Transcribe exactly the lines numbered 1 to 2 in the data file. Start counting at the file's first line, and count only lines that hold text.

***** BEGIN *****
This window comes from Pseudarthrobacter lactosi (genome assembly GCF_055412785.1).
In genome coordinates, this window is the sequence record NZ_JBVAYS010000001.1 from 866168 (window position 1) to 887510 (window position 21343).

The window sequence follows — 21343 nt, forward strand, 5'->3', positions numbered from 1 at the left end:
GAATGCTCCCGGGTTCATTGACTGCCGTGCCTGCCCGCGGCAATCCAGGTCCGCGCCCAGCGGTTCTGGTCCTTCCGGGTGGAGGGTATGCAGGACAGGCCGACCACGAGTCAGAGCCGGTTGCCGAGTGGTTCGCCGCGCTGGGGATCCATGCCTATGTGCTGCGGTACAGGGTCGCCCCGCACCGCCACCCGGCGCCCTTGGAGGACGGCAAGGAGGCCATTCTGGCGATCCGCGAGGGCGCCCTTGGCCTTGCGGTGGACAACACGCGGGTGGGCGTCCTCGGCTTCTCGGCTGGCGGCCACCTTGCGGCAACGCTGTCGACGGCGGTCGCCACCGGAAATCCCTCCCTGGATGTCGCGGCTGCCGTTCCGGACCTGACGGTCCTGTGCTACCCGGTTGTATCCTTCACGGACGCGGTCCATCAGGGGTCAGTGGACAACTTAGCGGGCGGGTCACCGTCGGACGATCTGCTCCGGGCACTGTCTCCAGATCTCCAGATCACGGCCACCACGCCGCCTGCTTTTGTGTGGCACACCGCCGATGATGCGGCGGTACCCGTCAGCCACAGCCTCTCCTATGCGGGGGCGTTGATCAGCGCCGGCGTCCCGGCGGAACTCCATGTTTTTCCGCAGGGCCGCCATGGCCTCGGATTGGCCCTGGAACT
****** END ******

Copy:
This window comes from Pseudarthrobacter lactosi (genome assembly GCF_055412785.1).
In genome coordinates, this window is the sequence record NZ_JBVAYS010000001.1 from 866168 (window position 1) to 887510 (window position 21343).